Institute offers hope of a cure for racism
© St. Petersburg Times
You don't think about it while you drive around Citrus County, down oak-shaded lanes in Old Homosassa and among neatly trimmed lawns in Beverly Hills.
Nobody seems to have the time or the inclination for hatred: There are too many fish to catch, too many rounds of golf to be played, too many manatees to be seen.
But, as members of the Institute for Healing Racism point out, the seeds of racism are everywhere and even, however deeply, within most of us.
And so this very low key, rational, education-oriented group was formed 10 years ago to help individuals deal with their own racial perceptions and to work toward educating the surrounding community.
The local institute came to my attention recently when Madge Palmer, its secretary, wrote a letter to the editor pointing out that the painting of racist graffiti in Homosassa and efforts by the Ku Klux Klan to organize in Beverly Hills are evidence of the need for what she called a "reaffirmation of a spiritual unity in Citrus County."
I met with Palmer and Fred Matthews at Palmer's comfortable Duval Island home to learn about the group.
Palmer, described in one book about the institute as one of a "group of elderly women" who started the local group, sometimes jokingly refers to herself and the others as a "group of little old ladies."
Matthews is a ramrod-straight African-American, Republican and retired employee of the federal prison system. He says the group is fairly well mixed along racial and gender lines, although he points out that the group has no Asian members and would welcome some.
"We're a small group," Palmer said. "We sort of go back and forth between 10 and 20 members, depending on the season."
Institutes for Healing Racism have sprung up all over the country in the wake of personal appearances by Nathan Rutstein, author of Healing Racism in America, who appeared several years ago in Citrus County. The institutes have their roots in the Baha'i faith but are nondenominational.
"We do acknowledge at the beginning of our meetings that we owe a debt to the Baha'is," said Matthews, but there is no discussion of religion after that. "I don't even know what religion most of the members are."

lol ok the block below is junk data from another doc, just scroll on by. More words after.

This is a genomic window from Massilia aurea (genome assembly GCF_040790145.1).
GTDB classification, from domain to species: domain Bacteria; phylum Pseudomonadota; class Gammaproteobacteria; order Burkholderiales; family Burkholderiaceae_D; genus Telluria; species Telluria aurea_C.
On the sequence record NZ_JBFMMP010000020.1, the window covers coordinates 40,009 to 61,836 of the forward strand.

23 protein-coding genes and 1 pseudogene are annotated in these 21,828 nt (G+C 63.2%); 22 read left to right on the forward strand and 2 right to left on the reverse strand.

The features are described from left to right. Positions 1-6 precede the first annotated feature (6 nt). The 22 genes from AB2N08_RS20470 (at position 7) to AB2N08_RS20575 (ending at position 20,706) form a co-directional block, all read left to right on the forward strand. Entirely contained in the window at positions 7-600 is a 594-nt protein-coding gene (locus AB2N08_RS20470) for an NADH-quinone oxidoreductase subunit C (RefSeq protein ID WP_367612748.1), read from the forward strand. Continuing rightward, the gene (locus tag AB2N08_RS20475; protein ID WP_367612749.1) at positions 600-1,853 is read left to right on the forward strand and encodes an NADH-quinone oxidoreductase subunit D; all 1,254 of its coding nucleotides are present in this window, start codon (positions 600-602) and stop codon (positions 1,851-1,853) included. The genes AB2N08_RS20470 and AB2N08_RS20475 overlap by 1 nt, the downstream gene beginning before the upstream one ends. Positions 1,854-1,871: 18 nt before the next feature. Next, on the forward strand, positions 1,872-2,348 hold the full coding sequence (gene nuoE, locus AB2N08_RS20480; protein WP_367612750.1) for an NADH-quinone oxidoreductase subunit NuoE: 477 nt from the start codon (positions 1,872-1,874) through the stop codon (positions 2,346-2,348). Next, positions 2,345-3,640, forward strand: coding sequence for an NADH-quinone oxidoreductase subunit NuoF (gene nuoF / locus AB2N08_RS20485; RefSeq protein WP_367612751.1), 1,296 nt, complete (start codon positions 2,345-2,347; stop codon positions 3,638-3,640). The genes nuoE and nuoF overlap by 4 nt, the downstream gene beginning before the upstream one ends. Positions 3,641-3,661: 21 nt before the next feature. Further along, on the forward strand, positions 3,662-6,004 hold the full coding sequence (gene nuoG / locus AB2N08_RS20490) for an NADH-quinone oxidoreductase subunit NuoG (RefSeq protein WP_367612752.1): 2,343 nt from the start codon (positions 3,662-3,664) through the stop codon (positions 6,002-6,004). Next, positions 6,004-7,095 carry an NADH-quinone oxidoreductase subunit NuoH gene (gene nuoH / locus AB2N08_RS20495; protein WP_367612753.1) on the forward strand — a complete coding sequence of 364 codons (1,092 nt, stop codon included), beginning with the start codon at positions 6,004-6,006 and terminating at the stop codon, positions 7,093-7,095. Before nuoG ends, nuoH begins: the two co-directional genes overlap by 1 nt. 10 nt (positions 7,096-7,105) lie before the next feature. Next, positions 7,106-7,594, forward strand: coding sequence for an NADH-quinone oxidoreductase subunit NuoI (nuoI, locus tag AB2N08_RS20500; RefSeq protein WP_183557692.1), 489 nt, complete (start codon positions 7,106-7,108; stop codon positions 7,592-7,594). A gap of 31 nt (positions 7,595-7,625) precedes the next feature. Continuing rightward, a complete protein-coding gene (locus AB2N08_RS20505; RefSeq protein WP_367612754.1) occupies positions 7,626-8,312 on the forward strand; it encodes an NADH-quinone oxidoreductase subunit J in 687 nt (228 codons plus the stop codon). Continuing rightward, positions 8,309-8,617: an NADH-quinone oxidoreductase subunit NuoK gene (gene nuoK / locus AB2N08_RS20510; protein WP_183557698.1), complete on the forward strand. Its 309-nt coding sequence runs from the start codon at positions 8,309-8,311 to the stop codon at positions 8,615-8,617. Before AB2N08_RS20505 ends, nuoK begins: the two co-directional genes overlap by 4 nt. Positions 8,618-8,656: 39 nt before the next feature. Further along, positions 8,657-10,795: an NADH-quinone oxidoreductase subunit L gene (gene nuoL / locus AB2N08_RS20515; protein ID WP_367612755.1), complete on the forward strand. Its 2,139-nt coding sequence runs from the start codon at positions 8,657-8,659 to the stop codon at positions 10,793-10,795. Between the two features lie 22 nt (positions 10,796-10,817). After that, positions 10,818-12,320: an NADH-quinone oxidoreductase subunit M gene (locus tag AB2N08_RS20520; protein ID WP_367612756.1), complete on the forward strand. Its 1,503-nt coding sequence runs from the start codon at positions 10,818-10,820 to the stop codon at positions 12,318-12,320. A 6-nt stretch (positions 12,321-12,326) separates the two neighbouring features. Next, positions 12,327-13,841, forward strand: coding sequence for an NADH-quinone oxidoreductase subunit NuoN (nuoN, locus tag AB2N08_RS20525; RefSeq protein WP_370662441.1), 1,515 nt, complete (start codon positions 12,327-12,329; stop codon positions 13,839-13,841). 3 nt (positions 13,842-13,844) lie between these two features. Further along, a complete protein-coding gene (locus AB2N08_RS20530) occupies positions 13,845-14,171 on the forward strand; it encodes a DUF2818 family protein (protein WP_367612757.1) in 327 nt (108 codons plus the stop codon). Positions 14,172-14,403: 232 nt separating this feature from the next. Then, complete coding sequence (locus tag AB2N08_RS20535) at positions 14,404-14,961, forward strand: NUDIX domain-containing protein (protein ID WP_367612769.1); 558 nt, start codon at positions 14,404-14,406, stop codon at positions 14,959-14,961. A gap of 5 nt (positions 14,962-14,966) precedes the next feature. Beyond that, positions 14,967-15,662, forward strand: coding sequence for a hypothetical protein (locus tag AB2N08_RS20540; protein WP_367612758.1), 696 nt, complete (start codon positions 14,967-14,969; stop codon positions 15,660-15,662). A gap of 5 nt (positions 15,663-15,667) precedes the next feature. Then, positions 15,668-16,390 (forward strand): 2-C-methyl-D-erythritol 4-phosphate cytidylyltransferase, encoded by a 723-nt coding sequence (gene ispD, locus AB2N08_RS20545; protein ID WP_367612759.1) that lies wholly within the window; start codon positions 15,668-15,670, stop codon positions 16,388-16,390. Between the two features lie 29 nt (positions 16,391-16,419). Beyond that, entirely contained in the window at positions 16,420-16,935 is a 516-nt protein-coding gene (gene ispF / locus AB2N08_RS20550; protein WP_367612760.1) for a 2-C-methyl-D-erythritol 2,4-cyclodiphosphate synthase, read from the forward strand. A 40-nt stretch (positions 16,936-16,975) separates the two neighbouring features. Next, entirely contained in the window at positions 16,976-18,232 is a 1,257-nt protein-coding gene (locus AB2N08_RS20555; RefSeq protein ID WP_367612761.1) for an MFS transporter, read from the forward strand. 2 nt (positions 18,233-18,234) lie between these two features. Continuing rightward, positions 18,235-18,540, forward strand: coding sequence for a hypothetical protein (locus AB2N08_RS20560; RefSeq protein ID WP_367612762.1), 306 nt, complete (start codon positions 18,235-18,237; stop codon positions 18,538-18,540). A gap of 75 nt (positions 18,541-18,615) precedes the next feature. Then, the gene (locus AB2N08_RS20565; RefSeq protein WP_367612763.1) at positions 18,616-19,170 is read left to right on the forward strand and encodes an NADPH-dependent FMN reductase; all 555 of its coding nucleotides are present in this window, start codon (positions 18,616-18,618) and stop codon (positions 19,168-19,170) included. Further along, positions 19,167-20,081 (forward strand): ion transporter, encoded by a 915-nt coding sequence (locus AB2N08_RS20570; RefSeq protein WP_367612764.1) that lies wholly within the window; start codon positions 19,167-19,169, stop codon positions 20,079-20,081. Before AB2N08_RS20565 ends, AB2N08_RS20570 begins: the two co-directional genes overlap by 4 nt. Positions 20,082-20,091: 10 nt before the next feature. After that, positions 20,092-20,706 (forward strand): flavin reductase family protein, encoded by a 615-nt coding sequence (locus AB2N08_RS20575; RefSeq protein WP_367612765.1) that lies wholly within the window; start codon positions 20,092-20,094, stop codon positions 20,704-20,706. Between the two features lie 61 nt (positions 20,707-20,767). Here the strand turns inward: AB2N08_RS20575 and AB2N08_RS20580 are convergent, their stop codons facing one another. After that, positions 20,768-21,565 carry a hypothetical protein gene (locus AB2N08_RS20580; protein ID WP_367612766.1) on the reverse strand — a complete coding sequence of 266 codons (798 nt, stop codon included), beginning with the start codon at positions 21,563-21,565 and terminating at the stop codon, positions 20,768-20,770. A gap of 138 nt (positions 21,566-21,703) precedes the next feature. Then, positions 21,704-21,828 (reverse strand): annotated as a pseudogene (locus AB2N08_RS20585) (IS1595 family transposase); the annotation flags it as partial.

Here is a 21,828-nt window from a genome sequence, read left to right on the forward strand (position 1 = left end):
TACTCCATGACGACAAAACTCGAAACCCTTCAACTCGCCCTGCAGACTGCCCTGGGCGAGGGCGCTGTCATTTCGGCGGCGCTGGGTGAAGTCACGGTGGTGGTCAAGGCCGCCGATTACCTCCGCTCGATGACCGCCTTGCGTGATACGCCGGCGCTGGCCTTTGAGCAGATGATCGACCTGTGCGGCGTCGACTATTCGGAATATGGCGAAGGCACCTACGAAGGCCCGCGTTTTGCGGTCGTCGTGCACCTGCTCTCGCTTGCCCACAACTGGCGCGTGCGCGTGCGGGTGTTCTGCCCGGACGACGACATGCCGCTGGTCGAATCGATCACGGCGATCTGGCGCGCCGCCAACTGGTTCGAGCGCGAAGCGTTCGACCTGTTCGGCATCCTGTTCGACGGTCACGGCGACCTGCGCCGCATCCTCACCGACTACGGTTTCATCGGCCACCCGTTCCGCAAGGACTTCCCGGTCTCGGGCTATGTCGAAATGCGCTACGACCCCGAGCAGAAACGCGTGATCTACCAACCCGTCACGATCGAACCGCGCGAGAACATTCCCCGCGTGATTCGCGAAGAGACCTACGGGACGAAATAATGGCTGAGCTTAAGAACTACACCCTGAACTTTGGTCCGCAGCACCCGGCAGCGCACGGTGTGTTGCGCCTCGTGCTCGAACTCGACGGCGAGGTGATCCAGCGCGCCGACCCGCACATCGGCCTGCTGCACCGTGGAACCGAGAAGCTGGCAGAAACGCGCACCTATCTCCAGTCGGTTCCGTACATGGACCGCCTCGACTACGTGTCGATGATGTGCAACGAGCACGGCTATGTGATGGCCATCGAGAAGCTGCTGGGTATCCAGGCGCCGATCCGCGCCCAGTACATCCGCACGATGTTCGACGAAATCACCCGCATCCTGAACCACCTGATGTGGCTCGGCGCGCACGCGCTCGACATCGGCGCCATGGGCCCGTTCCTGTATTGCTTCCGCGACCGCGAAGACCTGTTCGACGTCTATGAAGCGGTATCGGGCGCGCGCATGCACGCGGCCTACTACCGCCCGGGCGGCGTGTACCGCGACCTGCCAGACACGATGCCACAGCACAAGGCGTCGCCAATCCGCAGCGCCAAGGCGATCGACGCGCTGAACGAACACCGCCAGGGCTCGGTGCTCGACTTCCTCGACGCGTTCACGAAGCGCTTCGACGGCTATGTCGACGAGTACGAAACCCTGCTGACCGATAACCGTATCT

Recognizing racism as a "social and spiritual disease" that represents "the most powerful and persistent obstacle to the attainment of a just and peaceful society," the organizations work toward realizing what they call the "oneness of humanity."
It sometimes can be an uphill struggle.
Local governments and educational institutions are not always receptive to the institute's offers to help and, despite denials to the contrary, racial problems in Citrus County surface fairly frequently. Not long ago there was racial unrest between black residents and police officers, and a ruckus arose over certain license tags, the display of hangman's nooses and some window decals on cars and pickup trucks parked at Citrus High School.
The institute responds quietly and calmly, but it does respond, as it did with Palmer's letter about Homosassa graffiti, and with a letter from Matthews a couple of years ago questioning a reorganization of the school system and its perceived impact on the minority community.
The institute also sponsored two Color Me Human festivals in the county, along with the Interfaith Council of Citrus County, Temple Beth Sholom, Unity of Citrus County, the American Association of University Women and Baha'i.
It was interesting to note that when the Homosassa graffiti incident occurred there were these obvious responses:
Alex Cifuentes, 29, of Spring Hill, was so offended that he climbed onto the roof of the building where the graffiti had been painted and covered it up.
Two teenagers were arrested and charged with painting it.
Two groups voiced disapproval in our letters column: the Interfaith Council and the Institute for Healing Racism.
Perhaps the most important thing you can say about the group is that it exists.
Write Madge Palmer at PO Box 916, Floral City, 34436.
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